A Brief Introduction To Cafun

This is a brief introduction to Cafun intended to help people understand Cafun's motivation and function. It outlines the basic properties of complex systems and why their tendency towards self-organization makes them worth studying. It introduces cellular automata as an ideal tool for simulating complex systems and sets Cafun in relation to their concept. Thereby, it tries to be accessible for both people with prior knowledge as well as absolute beginners.

Cafun Simulation File Format Specification

This document describes the formal requirements any valid Cafun Simulation file has to comply with. It introduces Cafun Simulations as an application of the Extensible Markup Language, or XML for short, and explains the roles and constraints of the individual elements and attributes. It is intended to support the understanding of existing simulations or to serve as a reference for writing custom simulations. Basic knowledge of cellular automata and the Extensible Markup Language is assumed.

Cafun Simulation Document Type Definition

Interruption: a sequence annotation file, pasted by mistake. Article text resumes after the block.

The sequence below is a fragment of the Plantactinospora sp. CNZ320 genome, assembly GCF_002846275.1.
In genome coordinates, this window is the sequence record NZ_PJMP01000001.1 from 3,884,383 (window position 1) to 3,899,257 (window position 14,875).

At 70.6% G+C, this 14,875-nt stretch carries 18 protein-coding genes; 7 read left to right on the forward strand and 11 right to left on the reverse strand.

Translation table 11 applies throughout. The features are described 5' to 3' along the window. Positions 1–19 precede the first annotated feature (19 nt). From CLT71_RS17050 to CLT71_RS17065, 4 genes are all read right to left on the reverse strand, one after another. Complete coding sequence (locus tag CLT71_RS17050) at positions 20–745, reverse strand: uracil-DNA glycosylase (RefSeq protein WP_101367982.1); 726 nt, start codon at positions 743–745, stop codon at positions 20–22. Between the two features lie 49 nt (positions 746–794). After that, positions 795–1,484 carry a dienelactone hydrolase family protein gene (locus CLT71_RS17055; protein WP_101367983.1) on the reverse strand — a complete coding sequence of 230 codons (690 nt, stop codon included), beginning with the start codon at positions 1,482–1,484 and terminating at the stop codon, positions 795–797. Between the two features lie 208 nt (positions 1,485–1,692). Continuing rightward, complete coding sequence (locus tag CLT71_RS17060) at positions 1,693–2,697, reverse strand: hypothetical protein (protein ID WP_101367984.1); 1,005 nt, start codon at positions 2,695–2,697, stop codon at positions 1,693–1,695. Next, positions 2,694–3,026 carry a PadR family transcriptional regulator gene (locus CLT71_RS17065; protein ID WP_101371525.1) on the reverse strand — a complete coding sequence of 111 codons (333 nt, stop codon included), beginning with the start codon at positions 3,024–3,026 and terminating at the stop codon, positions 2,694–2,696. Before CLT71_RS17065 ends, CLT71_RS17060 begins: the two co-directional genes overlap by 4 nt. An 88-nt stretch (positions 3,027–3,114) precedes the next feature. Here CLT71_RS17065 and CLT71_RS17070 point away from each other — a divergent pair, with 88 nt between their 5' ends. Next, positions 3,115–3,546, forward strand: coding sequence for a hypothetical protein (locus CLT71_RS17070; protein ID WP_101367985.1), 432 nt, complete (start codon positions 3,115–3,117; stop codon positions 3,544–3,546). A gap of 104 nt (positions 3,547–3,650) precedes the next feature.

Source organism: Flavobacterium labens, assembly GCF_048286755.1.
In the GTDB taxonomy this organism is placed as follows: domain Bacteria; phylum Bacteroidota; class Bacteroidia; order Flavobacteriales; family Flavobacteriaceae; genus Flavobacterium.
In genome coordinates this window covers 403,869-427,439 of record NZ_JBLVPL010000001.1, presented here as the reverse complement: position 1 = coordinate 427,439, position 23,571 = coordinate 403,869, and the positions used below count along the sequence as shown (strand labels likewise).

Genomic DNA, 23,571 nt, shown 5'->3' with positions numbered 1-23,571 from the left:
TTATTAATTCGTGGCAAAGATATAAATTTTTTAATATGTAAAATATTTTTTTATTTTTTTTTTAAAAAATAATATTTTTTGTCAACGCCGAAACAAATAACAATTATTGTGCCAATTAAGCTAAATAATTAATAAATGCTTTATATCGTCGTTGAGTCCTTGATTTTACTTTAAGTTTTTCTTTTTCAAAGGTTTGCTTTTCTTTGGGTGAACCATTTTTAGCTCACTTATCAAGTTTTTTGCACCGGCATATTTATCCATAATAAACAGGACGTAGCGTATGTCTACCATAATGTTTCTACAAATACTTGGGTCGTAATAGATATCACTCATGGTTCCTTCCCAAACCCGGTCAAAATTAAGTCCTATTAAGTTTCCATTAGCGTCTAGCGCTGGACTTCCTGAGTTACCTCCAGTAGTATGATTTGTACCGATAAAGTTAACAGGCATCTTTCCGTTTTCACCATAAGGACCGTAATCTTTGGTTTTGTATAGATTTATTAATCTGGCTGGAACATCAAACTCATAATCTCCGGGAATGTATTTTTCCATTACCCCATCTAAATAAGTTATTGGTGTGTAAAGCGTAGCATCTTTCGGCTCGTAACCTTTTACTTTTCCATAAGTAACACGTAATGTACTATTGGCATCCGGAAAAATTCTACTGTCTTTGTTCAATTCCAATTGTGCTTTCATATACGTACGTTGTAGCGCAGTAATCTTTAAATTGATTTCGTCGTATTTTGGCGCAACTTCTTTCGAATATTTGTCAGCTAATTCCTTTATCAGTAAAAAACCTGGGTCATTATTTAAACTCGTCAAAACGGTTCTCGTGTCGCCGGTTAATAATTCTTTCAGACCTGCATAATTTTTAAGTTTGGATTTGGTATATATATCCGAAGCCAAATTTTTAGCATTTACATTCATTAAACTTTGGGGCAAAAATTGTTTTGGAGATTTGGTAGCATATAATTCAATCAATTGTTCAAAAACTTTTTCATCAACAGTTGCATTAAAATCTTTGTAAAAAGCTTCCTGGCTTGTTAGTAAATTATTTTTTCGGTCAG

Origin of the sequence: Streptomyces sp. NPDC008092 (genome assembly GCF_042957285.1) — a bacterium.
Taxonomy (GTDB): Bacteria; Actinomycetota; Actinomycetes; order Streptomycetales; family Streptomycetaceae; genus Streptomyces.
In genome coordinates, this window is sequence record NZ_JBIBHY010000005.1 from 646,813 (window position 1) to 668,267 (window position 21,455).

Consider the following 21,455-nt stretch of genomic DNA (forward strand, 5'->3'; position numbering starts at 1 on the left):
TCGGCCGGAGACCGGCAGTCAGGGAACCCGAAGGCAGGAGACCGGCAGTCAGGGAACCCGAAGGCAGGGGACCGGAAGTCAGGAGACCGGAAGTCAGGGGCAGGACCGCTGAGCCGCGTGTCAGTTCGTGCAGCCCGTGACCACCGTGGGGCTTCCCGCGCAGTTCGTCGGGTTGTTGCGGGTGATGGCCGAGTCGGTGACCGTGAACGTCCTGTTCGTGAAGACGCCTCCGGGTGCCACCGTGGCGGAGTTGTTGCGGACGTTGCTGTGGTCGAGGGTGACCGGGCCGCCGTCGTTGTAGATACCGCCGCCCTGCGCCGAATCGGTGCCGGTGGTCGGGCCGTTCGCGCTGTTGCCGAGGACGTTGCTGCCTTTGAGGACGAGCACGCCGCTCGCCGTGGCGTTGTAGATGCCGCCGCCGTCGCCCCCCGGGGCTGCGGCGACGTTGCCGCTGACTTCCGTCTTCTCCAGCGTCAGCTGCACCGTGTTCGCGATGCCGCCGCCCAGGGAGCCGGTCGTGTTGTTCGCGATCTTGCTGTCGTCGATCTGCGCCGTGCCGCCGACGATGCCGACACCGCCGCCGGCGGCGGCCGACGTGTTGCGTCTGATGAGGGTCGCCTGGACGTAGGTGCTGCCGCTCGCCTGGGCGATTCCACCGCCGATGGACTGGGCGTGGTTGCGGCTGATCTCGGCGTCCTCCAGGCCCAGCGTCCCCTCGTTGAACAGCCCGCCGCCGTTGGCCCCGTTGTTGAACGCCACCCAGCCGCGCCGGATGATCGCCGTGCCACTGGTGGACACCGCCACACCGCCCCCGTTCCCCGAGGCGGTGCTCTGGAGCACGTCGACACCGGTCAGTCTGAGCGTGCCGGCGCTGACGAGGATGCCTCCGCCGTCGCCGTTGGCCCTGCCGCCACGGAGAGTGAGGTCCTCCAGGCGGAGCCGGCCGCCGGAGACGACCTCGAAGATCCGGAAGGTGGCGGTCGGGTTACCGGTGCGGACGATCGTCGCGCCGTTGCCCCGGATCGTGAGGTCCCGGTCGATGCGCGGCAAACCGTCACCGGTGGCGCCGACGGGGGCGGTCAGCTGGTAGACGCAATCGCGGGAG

This Document Type Definition describes basic structural constraints of Cafun Simulations. It is intended for validating custom simulations or to enable XML editor programs to assist with the creation of simulations. However, since the expressive power of Document Type Definitions is limited, it does not cover all constraints that apply to Cafun Simulations. Please consult the Cafun Simulation File Format Specification for an exhaustive overview.

Cafun Simulation Color Table

Creating Cafun Simulations involves defining cell types. In Cafun Simulations cell types are identified by means of colors, so each cell type in a Cafun Simulation is required to have a unique color. Color values are specified as RGB color codes which consist of three integers representing the proportion of the red, green or blue component, respectively. This table is intended to ease the choice of color codes by showing a selection of distinct colors and their respective RGB color codes. Hopefully it'll help you create both interesting and visually appealing simulations.

Copyright © 2005 by André Homeyer